A sharp exchange over the U.S. response to the September 11 terrorist attack in Libya dominated the political discussion on Wednesday following a bruising debate that analysts and polls scored a victory for President Barack Obama over Republican challenger Mitt Romney.
The Tuesday night debate at Hofstra University in Hempstead, New York, featured a revitalized Obama fighting back against his equally combative GOP foe in an argumentative encounter three weeks before Election Day.
With a third and final debate next week, the candidates appeared likely to secure their standing in an already tight race that portends a cliffhanger presidential vote.
On Wednesday, both campaigns continued their focus on battleground states considered crucial to winning the White House.
Obama headed to Iowa, where he took aim at Romney proposals at an event at Cornell College in Mount Vernon.
"His tax plan doesn't add up. His jobs plan doesn't create jobs. His deficit reduction plan adds to the deficit," Obama said. "So Iowa -- everybody here has heard of the New Deal, you've heard of the Fair Deal, you've heard of the square deal - Mitt Romney is trying to sell you a sketchy deal."
Romney campaigned in Virginia, where he said the president was out of ideas after what he called four years of failed leadership.
"I think it is pretty clear that when it comes to his policies and his answers and his agenda he is pretty much running on fumes," Romney told a campaign event in Chesapeake.
His running mate, conservative Rep. Paul Ryan, offered a similar attack line at his own event in Ohio, saying sluggish growth and high unemployment "may be the best President Obama can give us, but it's not the best we can give ourselves."
Obama also will campaign in Ohio later Wednesday and Vice President Joe Biden heads to Colorado and Nevada.
In the second debate, Obama rebounded from a lackluster performance in the initial meeting with Romney two weeks ago in Denver.
Obama forcefully defended his policies and challenged Romney on shifting positions on key issues while arguing his Republican rival's proposals would favor the wealthy if elected on November 6.
Romney repeatedly attacked Obama's record, saying millions of unemployed people and a sluggish economic recovery showed the president's policies had failed.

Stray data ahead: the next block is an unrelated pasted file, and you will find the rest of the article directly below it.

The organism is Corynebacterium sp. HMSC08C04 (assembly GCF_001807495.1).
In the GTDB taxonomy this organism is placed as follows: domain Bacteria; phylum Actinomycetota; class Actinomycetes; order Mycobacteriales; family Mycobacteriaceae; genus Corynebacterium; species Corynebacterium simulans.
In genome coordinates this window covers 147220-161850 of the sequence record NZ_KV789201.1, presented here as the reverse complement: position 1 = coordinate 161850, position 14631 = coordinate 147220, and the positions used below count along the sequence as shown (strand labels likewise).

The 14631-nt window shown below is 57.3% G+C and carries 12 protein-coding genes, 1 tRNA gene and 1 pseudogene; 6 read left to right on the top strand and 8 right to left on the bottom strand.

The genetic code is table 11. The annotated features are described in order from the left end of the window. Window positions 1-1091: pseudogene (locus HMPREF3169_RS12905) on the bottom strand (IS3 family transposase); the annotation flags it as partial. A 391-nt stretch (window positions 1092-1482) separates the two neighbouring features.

On the sensitive topic of the Libya attack that killed Ambassador Christopher Stevens and three other Americans, Romney suggested the Obama administration played politics by failing to immediately acknowledge what happened.
Obama shot back that the suggestion anyone in his administration would play politics on such an issue was "offensive." When Obama said he called it an act of terror shortly after it occurred, Romney challenged him, and Obama responded by saying "check the transcript."
Moderator Candy Crowley, CNN's chief political correspondent, cut in to say both men were right -- Obama referred to an act of terror shortly after the attack, but the administration took longer to fully explain what occurred.
Ryan challenged that assessment on Wednesday, telling CBS that Obama's initial remarks on the Benghazi attack were "a passing reference to acts of terror in general."
He noted that Obama and others, including U.N. Ambassador Susan Rice, subsequently suggested the violence spawned from a protest over an anti-Islam video before clarifying two weeks later it was a terrorist attack.
"The facts just don't square with that line of argument," Ryan said.
Another Republican, Rep. Phil Gingrey of Georgia, told CNN that Crowley's intervention helped Obama.
"That may have thrown Governor Romney off his game just for a second," Gingrey said Wednesday, insisting later that whether intended or not, Crowley "did aid and abet President Obama in that exchange."
Biden and a top Obama campaign strategist called the Republican criticism an attempt to play politics with a tragic issue.
"It became so clear to the American people how Governor Romney and the campaign continue to try to politicize a tragedy," Biden told ABC. "And their strategy seems to be to make it appear that the president didn't care, didn't know, or was lying. The fact of the matter is, the president was clear. We are going to get to the bottom of this. The whole world will know it."
Robert Gibbs, a former White House press secretary now helping the Obama campaign, said Romney's response to the Libya attack and other anti-U.S. violence in Egypt included an initial erroneous statement and now what he called trying "like Olympic gymnasts to politicize the issue by doing whatever they have to do."
Romney "has handled this thing enormously poorly from his very first response all the way through this debate," Gibbs told CNN, adding that the former Massachusetts governor "doesn't look look a strong commander in chief."